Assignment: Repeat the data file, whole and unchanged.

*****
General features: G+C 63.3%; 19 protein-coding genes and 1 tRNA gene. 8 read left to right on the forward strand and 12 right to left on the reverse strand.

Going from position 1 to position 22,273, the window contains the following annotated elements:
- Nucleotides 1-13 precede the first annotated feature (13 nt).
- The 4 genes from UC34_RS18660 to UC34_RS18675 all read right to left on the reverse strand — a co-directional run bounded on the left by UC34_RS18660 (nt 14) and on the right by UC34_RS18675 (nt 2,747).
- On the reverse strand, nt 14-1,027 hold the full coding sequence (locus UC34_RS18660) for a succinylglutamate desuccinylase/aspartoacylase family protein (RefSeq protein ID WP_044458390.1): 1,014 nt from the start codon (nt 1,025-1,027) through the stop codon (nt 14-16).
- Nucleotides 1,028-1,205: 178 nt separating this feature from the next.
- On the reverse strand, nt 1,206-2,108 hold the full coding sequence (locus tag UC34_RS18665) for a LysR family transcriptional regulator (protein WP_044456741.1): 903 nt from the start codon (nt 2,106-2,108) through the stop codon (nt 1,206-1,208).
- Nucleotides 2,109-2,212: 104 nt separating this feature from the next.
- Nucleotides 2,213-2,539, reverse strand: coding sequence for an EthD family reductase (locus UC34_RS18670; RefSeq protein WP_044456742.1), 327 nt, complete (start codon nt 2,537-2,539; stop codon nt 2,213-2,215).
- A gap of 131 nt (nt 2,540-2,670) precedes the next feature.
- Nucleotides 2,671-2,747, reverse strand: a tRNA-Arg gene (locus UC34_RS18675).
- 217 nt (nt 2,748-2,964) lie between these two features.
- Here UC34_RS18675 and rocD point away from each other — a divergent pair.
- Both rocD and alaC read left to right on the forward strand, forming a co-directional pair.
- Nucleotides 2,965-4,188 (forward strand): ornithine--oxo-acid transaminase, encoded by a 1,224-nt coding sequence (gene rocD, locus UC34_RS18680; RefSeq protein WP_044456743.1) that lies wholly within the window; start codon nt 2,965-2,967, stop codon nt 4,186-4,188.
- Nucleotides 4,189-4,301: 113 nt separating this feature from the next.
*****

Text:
General features: G+C 63.3%; 19 protein-coding genes and 1 tRNA gene. 8 read left to right on the forward strand and 12 right to left on the reverse strand.

Going from position 1 to position 22,273, the window contains the following annotated elements:
- Nucleotides 1-13 precede the first annotated feature (13 nt).
- The 4 genes from UC34_RS18660 to UC34_RS18675 all read right to left on the reverse strand — a co-directional run bounded on the left by UC34_RS18660 (nt 14) and on the right by UC34_RS18675 (nt 2,747).
- On the reverse strand, nt 14-1,027 hold the full coding sequence (locus UC34_RS18660) for a succinylglutamate desuccinylase/aspartoacylase family protein (RefSeq protein ID WP_044458390.1): 1,014 nt from the start codon (nt 1,025-1,027) through the stop codon (nt 14-16).
- Nucleotides 1,028-1,205: 178 nt separating this feature from the next.
- On the reverse strand, nt 1,206-2,108 hold the full coding sequence (locus tag UC34_RS18665) for a LysR family transcriptional regulator (protein WP_044456741.1): 903 nt from the start codon (nt 2,106-2,108) through the stop codon (nt 1,206-1,208).
- Nucleotides 2,109-2,212: 104 nt separating this feature from the next.
- Nucleotides 2,213-2,539, reverse strand: coding sequence for an EthD family reductase (locus UC34_RS18670; RefSeq protein WP_044456742.1), 327 nt, complete (start codon nt 2,537-2,539; stop codon nt 2,213-2,215).
- A gap of 131 nt (nt 2,540-2,670) precedes the next feature.
- Nucleotides 2,671-2,747, reverse strand: a tRNA-Arg gene (locus UC34_RS18675).
- 217 nt (nt 2,748-2,964) lie between these two features.
- Here UC34_RS18675 and rocD point away from each other — a divergent pair.
- Both rocD and alaC read left to right on the forward strand, forming a co-directional pair.
- Nucleotides 2,965-4,188 (forward strand): ornithine--oxo-acid transaminase, encoded by a 1,224-nt coding sequence (gene rocD, locus UC34_RS18680; RefSeq protein WP_044456743.1) that lies wholly within the window; start codon nt 2,965-2,967, stop codon nt 4,186-4,188.
- Nucleotides 4,189-4,301: 113 nt separating this feature from the next.